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German TV Explores Sex Among Seniors

Curious about the sex lives of the over-70 crowd? Even intimate relations among 50-somethings is usually not talked about. And teens? Now all is revealed on German television.

Laying it bare on German prime time
Laying it bare on German prime time

BERLIN — What’s sex like for couples over 50? How about for those 70 or older? Do they have sex regularly? Is the experience pretty much as it was when they were 20, except that their bodies are older? Or do hormonal changes mean that sex becomes a wholly different experience?

These and other questions about sexuality in older age are the subject of the the German docu-series Make Love, whose second installment is being planned. The successful TV program has just been nominated for 2014's Grimme Online Award, and many people have read the accompanying book by Danish sexologist Ann-Marlene Henning, the driving force behind the series.

The cross-media format asserts that "making love is something you can learn," and it deals with subjects like "good arguments, bad arguments" and "advertising to find personal happiness." It has attracted a great many fans.

"For the next docu-series Make Love, we're looking for retirees to tell us what sex is like for older people and what it's like to discover late in life that you have homoerotic feelings," Henning recently posted on her Facebook page. "If you're between 40 and 100 and would like to be a part of this, contact us."

In a video accompanying the message, Henning tries to defuse any fears potential participants may have. "Your clothes stay on … and your privacy is respected," she says. "That's very, very important to me."

Henning asks what others won't

The reason for these reassuring remarks may be because previous episodes featured naked partners having real sex. But the series got as much attention as it did because, though the video was realistic and the content graphic, the effect was never sensational or sleazy.

Along with older heterosexual couples, Henning is also looking for older, same-sex couples for the new Make Love series — or anyone who in later life discovered new aspects to their sexuality, or are planning to "come out." "It could, for example, be that past the age of 40 or 50 you discover that you actually prefer sex with same-sex partners," she says in another video.

The new episodes will also feature very young adults and explore what sex is like for them. In her sympathetic Danish accent, Henning says she wants to find out not only how notions of bodily perfection have influenced young people, but also how they've been influenced by pornography, which is much more accessible now than it used to be.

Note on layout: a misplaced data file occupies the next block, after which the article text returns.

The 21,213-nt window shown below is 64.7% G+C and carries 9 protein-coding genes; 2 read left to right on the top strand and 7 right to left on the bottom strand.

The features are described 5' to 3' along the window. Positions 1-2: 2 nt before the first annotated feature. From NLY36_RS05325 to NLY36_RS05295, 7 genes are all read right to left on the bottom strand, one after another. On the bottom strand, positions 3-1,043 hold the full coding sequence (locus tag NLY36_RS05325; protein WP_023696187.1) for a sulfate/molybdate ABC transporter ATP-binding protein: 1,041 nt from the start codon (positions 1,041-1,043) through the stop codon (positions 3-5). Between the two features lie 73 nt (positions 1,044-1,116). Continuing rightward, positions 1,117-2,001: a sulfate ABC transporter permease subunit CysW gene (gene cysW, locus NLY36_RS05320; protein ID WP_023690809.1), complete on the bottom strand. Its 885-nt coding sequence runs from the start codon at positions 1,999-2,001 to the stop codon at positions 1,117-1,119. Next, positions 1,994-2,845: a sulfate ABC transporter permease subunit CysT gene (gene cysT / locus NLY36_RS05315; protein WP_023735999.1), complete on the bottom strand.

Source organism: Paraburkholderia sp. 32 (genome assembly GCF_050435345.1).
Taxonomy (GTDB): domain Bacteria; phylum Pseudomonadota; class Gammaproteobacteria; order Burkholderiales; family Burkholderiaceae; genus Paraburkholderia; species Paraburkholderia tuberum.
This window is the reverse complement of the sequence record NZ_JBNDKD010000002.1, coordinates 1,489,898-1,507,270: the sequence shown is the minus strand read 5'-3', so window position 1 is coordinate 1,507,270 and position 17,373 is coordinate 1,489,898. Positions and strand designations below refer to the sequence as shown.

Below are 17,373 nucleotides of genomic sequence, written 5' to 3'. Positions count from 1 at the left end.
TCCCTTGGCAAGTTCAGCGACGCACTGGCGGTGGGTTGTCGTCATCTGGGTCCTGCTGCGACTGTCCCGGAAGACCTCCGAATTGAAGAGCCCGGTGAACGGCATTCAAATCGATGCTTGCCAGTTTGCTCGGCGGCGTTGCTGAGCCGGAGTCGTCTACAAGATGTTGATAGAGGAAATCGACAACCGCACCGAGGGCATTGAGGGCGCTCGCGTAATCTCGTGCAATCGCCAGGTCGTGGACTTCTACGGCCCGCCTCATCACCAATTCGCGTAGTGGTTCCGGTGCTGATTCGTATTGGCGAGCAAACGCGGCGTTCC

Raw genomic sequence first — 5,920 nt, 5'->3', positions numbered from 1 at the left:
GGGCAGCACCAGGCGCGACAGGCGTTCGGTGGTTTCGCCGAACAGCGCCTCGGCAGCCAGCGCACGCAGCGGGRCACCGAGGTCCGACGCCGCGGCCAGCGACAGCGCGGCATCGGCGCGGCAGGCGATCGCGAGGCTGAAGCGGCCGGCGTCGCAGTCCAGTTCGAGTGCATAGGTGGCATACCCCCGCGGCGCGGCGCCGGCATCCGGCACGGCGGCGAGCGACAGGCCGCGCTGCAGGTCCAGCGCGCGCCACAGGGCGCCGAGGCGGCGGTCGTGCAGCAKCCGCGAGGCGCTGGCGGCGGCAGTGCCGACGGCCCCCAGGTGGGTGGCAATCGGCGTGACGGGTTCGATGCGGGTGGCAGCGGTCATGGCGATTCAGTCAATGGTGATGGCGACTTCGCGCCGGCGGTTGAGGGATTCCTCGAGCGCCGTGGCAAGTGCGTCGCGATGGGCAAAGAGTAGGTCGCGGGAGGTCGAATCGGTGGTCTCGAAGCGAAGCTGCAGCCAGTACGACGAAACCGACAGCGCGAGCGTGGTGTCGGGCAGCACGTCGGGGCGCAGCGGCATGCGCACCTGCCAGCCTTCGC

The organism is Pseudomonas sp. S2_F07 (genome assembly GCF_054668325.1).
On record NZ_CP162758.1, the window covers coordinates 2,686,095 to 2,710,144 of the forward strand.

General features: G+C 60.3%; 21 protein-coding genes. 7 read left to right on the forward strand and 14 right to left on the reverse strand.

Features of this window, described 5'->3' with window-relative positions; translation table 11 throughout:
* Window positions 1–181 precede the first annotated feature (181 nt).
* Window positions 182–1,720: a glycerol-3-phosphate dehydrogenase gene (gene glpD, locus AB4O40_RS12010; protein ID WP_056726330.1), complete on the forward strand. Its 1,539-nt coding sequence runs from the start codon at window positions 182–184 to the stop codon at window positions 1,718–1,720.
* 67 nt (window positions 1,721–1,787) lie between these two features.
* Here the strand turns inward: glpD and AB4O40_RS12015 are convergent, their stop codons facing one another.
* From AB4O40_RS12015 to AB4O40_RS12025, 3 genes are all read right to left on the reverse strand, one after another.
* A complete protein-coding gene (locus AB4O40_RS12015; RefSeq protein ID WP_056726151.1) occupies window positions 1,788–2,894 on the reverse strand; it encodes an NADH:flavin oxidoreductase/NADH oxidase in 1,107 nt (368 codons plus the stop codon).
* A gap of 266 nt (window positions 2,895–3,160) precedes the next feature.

The new documentary will be filmed soon and broadcast serially next fall. Given the huge success of the first series, there is little doubt that Henning and the Make Love producers will find the protagonists they need.

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Life On "Mars": With The Teams Simulating Space Missions Under A Dome

A niche research community plays out what existence might be like on, or en route to, another planet.

Photo of a person in a space suit walking toward the ​Mars Desert Research Station near Hanksville, Utah

At the Mars Desert Research Station near Hanksville, Utah

Sarah Scoles

In November 2022, Tara Sweeney’s plane landed on Thwaites Glacier, a 74,000-square-mile mass of frozen water in West Antarctica. She arrived with an international research team to study the glacier’s geology and ice fabric, and how its ice melt might contribute to sea level rise. But while near Earth’s southernmost point, Sweeney kept thinking about the moon.

“It felt every bit of what I think it will feel like being a space explorer,” said Sweeney, a former Air Force officer who’s now working on a doctorate in lunar geology at the University of Texas at El Paso. “You have all of these resources, and you get to be the one to go out and do the exploring and do the science. And that was really spectacular.”

That similarity is why space scientists study the physiology and psychology of people living in Antarctic and other remote outposts: For around 25 years, people have played out what existence might be like on, or en route to, another world. Polar explorers are, in a way, analogous to astronauts who land on alien planets. And while Sweeney wasn’t technically on an “analog astronaut” mission — her primary objective being the geological exploration of Earth — her days played out much the same as a space explorer’s might.

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